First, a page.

Footnotes:

1. O'Morain, C., A. W. Segal, and A. J. Levi, “Elemental Diet as Primary Treatment of Acute Crohn's Disease: A Controlled Trial,” British Medical Journal, 1984, 288:1859-1862.
2. Ciaffer, M. H., G. North, and C. D. Holdsworth, “Controlled Trial of Polymeric Versus Elemental Diet in Treatment of Active Crohn's Disease,” Lancet, April 7, 1990, 335:816819.
3. O'Morain, C., A. W. Segal, and A. J. Levi, “Elemental Diets in Treatment of Acute Crohn's Disease,” British Medical Journal, November 1, 1990, 281:1173-1175.
4. Jones, V. A., R. J. Dickinson, E. M. Workman, A. H. Freeman, and J. 0. Hunter, “Controlled Trial of Diet in the Management of Crohn's Disease,” Abstracts of the 12th International Congress of Gastroenterology, p. 943, 1984.
5. Jones, V. A., E. M. Workman, A. H. Freeman, R. J. Dickinson, A. J. Wilson, and J. 0. Hunter, “Crohn's Disease: Maintenance of Remission by Diet,” Lancet, July 27, 1985, pp. 177-180.
6. Workman, E. M., V. Alun Jones, A. J. Wilson, and J. 0. Hunter, “Diet in the Management of Crohn's Disease,” Human Nutrition: Applied Nutrition, 38A:469-73, 1984.
7. Siegel, J. “Inflammatory Bowel Disease: Another Possible Facet of the Allergic Diathesis,” Annals of Allergy. 47: 92-94, 1981.
8. Ibid., p. 92 and 94.
9. Rosenberg, E. W., P. W. Belew, R. B. Skinner, Jr., and N. Crutcher (Letters): “Crohn's Disease and Psoriasis,” New England Journal of Medicine, Volume 308(2), p. 101, January 13, 1983.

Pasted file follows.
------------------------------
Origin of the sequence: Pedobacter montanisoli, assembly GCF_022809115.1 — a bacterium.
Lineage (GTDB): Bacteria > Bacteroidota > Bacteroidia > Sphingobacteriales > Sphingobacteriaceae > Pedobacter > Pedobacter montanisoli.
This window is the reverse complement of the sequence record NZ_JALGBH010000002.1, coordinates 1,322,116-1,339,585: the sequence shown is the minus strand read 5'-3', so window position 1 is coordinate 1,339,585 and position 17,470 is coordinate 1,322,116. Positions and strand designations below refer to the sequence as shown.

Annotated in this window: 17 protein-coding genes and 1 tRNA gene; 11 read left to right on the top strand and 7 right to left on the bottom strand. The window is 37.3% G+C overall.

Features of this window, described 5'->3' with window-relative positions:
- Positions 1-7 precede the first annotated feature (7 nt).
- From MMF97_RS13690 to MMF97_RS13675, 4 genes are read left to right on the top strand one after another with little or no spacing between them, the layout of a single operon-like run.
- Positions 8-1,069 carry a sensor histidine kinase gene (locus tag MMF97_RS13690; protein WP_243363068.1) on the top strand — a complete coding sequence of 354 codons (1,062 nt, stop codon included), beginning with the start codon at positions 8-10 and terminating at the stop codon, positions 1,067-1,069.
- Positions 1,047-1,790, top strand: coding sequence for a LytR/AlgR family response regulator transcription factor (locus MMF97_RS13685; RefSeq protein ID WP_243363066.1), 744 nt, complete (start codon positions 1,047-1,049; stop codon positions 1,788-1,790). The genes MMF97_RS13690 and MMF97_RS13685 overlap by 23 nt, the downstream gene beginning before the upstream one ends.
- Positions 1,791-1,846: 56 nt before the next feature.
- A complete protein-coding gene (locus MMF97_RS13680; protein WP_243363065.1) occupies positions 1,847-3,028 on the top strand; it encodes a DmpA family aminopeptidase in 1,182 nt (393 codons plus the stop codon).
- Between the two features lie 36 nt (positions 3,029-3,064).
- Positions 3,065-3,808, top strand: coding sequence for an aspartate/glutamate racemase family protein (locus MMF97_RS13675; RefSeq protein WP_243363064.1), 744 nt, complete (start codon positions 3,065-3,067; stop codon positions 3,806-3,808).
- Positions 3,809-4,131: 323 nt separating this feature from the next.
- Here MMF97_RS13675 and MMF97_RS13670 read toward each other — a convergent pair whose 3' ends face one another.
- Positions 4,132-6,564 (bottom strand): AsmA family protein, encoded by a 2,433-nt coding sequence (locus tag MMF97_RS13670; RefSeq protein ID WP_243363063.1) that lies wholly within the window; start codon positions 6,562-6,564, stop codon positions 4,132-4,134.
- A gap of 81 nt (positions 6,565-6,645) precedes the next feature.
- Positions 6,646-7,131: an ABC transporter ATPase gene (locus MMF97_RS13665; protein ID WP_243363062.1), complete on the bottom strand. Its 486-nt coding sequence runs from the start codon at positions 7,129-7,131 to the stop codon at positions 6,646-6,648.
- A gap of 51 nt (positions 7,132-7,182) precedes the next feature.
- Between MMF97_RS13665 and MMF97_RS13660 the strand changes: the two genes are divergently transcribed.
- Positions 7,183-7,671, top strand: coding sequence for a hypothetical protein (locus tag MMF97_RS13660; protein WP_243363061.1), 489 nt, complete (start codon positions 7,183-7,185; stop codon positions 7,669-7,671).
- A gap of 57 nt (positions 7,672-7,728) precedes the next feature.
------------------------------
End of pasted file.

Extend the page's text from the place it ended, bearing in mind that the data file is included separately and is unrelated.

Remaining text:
10. Truss, C. O., “The Role of Candida Albicans in Human Illness,” Journal of Ortho. Psych., 10:228-238, 1981.
11. McEwen, L.M. “A Double-Blind Controlled Trial of Enzyme Potentiated Hyposensitization for the Treatment of Ulcerative Colitis.” Clinical Ecology. 5(2): 47-51, 1987.

If you are interested in trying dietary manipulation, the book The Ultimate Food Allergy Cookbook and Survival Guide is a good place to start learning how to do this. Click on the title above to read more about this book. To order any of the books mentioned on this page, click here.

 

Disclaimer
The information contained in this website is merely intended to communicate material which is helpful and educational to the reader. It is not intended to replace medical diagnosis or treatment, but rather to provide information and recipes which may be helpful in implementing a diet and program prescribed by your doctor. Please consult your physician for medical advice before changing your diet.

There are no warranties which extend beyond the educational nature of this website. Therefore, we shall have neither liability nor responsibility to any person with respect to any loss or damage alleged to be caused, directly or indirectly, by the information contained in this website.

Copyright 2019 by Allergy Adapt, Inc. The books from which this website was excerpted copyrighted in 2003, 2006, 2007, 2008, 2009, 2010 and 2011.